Potential concussion biomarkers discovered in circulating blood after brain injury

Concussions are a commonly diagnosed injury in many sports, particularly at college or professional levels. While the diagnosis of a concussion usually depends upon a careful assessment of symptoms, a simple blood test may help to distinguish those who have suffered brain injury from those who have not. Recently, a large study of sports-related concussions in college athletes pointed to a set of proteins that are elevated in circulating blood post-injury (REF), identifying potential biomarkers for rapid, point-of-care identification of a concussion.

Researchers collected blood samples pre- and post-injury from 264 college athletes who suffered a concussion while playing contact sports. Blood levels for three proteins were elevated in post-injury samples (doi:10.1001/jamanetworkopen.2019.19771). These were glial fibrillary acidic protein (GFAP), neurofilament light chain (NF-L), and ubiquitin C-terminal hydrolase-L1 (UCH-L1), which have previously been evaluated as potential biomarkers for traumatic brain injury.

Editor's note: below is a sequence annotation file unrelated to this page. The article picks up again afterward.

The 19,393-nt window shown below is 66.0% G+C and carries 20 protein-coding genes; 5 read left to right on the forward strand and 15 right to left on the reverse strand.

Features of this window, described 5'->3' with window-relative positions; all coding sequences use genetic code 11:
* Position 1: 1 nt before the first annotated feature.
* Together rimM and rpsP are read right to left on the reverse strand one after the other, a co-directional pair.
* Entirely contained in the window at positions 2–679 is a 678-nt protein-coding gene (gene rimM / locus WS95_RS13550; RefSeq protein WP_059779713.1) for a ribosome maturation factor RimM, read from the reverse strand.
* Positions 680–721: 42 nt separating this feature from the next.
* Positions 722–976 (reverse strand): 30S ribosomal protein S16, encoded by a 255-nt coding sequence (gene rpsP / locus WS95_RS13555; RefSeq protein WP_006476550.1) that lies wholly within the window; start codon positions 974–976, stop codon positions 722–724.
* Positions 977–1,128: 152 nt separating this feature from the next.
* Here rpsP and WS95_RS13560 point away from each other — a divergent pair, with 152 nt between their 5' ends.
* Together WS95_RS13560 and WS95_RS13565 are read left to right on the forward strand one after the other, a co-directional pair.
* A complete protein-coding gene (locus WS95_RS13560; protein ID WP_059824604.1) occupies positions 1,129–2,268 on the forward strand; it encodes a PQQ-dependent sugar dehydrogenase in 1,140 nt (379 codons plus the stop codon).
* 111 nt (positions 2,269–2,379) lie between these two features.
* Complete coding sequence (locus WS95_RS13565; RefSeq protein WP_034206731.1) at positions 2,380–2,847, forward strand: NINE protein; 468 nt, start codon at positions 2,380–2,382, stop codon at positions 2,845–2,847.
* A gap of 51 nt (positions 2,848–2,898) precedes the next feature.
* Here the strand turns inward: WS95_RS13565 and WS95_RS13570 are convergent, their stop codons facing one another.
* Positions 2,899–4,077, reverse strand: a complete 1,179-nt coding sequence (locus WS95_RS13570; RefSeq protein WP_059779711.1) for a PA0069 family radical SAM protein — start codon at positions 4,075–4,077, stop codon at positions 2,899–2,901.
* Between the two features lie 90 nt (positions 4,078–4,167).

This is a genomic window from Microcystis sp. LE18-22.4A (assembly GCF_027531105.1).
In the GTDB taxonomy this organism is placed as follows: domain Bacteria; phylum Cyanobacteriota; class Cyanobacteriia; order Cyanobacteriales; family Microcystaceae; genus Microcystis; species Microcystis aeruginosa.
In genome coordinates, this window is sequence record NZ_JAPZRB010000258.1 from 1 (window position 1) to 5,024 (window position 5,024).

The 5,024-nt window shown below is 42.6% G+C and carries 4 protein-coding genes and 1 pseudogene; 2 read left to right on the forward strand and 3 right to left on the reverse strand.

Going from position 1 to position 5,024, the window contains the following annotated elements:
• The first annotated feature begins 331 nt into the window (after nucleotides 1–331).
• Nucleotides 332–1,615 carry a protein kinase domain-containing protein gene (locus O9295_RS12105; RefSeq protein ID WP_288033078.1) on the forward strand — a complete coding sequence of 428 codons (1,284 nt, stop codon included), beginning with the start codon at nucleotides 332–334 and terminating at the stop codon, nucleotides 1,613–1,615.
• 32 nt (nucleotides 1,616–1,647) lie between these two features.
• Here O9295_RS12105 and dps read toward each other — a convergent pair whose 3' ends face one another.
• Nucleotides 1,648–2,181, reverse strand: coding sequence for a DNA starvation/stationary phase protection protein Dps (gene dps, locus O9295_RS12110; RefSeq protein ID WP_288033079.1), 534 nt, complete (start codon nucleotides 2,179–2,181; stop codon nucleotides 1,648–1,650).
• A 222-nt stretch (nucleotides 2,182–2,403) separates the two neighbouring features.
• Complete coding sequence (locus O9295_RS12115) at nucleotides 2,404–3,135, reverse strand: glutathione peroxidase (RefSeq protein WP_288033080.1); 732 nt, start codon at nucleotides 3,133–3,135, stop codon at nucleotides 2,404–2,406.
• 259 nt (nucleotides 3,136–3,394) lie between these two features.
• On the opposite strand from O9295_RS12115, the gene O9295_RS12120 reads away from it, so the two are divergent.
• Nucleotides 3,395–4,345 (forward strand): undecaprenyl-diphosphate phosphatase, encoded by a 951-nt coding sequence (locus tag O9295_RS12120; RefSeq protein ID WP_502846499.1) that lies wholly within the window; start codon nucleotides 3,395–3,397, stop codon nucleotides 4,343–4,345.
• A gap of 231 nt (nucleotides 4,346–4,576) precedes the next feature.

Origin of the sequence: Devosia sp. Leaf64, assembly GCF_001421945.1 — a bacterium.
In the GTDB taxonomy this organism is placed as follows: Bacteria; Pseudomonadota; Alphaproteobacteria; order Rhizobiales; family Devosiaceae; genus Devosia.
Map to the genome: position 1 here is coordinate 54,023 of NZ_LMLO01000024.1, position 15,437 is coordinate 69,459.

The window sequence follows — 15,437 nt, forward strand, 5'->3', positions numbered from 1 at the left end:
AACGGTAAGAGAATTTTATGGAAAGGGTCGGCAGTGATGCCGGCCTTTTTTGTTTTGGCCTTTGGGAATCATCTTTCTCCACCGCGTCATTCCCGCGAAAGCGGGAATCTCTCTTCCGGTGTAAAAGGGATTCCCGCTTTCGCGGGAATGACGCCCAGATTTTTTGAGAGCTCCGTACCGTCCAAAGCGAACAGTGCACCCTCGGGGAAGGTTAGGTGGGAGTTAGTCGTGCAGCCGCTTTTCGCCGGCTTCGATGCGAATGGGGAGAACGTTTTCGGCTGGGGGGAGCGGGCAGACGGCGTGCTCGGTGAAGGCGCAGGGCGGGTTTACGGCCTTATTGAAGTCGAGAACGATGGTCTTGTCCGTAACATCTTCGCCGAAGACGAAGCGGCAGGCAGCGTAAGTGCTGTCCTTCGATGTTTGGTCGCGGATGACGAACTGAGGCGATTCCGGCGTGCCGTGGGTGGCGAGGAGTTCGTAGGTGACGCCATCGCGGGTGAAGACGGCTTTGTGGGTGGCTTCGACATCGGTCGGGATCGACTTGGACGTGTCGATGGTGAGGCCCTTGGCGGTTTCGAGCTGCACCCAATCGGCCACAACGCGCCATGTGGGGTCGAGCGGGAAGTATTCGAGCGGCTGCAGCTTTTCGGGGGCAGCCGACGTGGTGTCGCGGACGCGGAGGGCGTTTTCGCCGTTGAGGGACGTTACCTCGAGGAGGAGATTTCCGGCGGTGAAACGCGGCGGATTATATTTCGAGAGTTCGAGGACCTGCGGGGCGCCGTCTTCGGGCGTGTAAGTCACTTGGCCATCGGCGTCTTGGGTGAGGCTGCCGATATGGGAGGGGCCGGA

Control subjects included 138 athletes who played contact sports but were not concussed, and 102 athletes who did not suffer injury and played non-contact sports. The biomarker levels for these two groups remained steady throughout the study, further supporting that elevated levels of the above-mentioned proteins are specific to brain injury.

These findings support that blood biomarkers could be used to assess the severity of a brain injury and/or the recovery from a brain injury post-treatment. Synexa Life Science’s Cape Town laboratory has quick access to samples collected from traumatic brain injury patients at a nearby clinical site. At Synexa we have well-established protocols, a growing biomarker panel and world-class technologies to robustly assess markers in patients for use in clinical trials.